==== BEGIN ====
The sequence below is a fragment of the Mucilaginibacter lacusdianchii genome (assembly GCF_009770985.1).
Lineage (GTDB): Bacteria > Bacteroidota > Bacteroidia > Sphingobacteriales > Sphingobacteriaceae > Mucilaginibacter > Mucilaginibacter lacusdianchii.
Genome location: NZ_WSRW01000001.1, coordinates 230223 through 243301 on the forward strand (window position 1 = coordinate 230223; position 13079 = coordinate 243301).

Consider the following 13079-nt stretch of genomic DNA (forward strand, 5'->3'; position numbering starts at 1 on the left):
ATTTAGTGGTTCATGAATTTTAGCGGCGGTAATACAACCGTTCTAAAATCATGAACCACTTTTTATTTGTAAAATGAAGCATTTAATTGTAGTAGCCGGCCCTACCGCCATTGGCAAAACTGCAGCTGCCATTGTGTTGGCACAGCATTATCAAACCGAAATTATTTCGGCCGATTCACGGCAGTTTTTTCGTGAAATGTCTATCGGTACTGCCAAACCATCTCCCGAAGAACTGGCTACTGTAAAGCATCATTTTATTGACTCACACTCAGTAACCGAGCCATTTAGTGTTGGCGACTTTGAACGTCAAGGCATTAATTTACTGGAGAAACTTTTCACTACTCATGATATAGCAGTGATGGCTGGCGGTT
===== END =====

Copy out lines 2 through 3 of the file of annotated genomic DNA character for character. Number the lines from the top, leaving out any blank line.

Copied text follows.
Lineage (GTDB): Bacteria > Bacteroidota > Bacteroidia > Sphingobacteriales > Sphingobacteriaceae > Mucilaginibacter > Mucilaginibacter lacusdianchii.
Genome location: NZ_WSRW01000001.1, coordinates 230223 through 243301 on the forward strand (window position 1 = coordinate 230223; position 13079 = coordinate 243301).